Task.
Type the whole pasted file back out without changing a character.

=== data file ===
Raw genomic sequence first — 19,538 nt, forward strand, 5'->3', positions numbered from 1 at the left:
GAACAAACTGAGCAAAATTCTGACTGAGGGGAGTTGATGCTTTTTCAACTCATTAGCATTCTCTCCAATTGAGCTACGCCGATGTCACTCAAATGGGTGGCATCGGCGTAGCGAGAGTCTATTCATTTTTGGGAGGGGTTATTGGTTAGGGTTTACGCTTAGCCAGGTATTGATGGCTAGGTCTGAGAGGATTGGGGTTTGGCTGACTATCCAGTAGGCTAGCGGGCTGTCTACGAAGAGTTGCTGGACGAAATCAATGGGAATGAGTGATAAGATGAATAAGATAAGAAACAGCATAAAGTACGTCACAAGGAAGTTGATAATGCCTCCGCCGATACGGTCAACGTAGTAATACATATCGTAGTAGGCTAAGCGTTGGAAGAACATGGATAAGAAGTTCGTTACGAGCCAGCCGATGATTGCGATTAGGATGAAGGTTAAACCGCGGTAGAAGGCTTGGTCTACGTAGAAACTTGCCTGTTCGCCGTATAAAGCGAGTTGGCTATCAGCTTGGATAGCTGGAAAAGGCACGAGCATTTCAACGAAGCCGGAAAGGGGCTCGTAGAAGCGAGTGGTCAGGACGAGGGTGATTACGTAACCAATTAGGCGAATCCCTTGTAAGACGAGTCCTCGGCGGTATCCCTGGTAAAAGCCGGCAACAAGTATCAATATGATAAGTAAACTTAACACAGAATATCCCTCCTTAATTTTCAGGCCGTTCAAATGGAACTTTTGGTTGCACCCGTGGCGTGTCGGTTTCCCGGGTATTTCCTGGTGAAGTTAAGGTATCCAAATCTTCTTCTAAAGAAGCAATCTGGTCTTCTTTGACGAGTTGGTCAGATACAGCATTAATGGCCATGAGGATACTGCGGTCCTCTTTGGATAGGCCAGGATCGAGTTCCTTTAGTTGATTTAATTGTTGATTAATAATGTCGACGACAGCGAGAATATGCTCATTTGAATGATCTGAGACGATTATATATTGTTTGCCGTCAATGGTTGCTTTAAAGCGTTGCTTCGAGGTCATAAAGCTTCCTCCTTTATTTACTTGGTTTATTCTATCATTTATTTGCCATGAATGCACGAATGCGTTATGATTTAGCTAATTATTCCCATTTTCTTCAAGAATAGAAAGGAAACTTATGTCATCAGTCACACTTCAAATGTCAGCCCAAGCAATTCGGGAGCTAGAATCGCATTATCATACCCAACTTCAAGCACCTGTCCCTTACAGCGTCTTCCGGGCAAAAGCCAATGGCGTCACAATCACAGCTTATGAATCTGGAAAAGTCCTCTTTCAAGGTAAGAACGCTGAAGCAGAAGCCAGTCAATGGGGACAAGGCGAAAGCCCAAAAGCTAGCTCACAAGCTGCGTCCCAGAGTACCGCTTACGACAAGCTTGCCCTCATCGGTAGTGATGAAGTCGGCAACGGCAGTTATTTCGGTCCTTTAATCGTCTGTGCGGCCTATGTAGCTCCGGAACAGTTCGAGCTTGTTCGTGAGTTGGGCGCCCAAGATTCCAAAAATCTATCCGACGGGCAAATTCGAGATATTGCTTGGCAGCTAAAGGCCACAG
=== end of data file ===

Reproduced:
Raw genomic sequence first — 19,538 nt, forward strand, 5'->3', positions numbered from 1 at the left:
GAACAAACTGAGCAAAATTCTGACTGAGGGGAGTTGATGCTTTTTCAACTCATTAGCATTCTCTCCAATTGAGCTACGCCGATGTCACTCAAATGGGTGGCATCGGCGTAGCGAGAGTCTATTCATTTTTGGGAGGGGTTATTGGTTAGGGTTTACGCTTAGCCAGGTATTGATGGCTAGGTCTGAGAGGATTGGGGTTTGGCTGACTATCCAGTAGGCTAGCGGGCTGTCTACGAAGAGTTGCTGGACGAAATCAATGGGAATGAGTGATAAGATGAATAAGATAAGAAACAGCATAAAGTACGTCACAAGGAAGTTGATAATGCCTCCGCCGATACGGTCAACGTAGTAATACATATCGTAGTAGGCTAAGCGTTGGAAGAACATGGATAAGAAGTTCGTTACGAGCCAGCCGATGATTGCGATTAGGATGAAGGTTAAACCGCGGTAGAAGGCTTGGTCTACGTAGAAACTTGCCTGTTCGCCGTATAAAGCGAGTTGGCTATCAGCTTGGATAGCTGGAAAAGGCACGAGCATTTCAACGAAGCCGGAAAGGGGCTCGTAGAAGCGAGTGGTCAGGACGAGGGTGATTACGTAACCAATTAGGCGAATCCCTTGTAAGACGAGTCCTCGGCGGTATCCCTGGTAAAAGCCGGCAACAAGTATCAATATGATAAGTAAACTTAACACAGAATATCCCTCCTTAATTTTCAGGCCGTTCAAATGGAACTTTTGGTTGCACCCGTGGCGTGTCGGTTTCCCGGGTATTTCCTGGTGAAGTTAAGGTATCCAAATCTTCTTCTAAAGAAGCAATCTGGTCTTCTTTGACGAGTTGGTCAGATACAGCATTAATGGCCATGAGGATACTGCGGTCCTCTTTGGATAGGCCAGGATCGAGTTCCTTTAGTTGATTTAATTGTTGATTAATAATGTCGACGACAGCGAGAATATGCTCATTTGAATGATCTGAGACGATTATATATTGTTTGCCGTCAATGGTTGCTTTAAAGCGTTGCTTCGAGGTCATAAAGCTTCCTCCTTTATTTACTTGGTTTATTCTATCATTTATTTGCCATGAATGCACGAATGCGTTATGATTTAGCTAATTATTCCCATTTTCTTCAAGAATAGAAAGGAAACTTATGTCATCAGTCACACTTCAAATGTCAGCCCAAGCAATTCGGGAGCTAGAATCGCATTATCATACCCAACTTCAAGCACCTGTCCCTTACAGCGTCTTCCGGGCAAAAGCCAATGGCGTCACAATCACAGCTTATGAATCTGGAAAAGTCCTCTTTCAAGGTAAGAACGCTGAAGCAGAAGCCAGTCAATGGGGACAAGGCGAAAGCCCAAAAGCTAGCTCACAAGCTGCGTCCCAGAGTACCGCTTACGACAAGCTTGCCCTCATCGGTAGTGATGAAGTCGGCAACGGCAGTTATTTCGGTCCTTTAATCGTCTGTGCGGCCTATGTAGCTCCGGAACAGTTCGAGCTTGTTCGTGAGTTGGGCGCCCAAGATTCCAAAAATCTATCCGACGGGCAAATTCGAGATATTGCTTGGCAGCTAAAGGCCACAG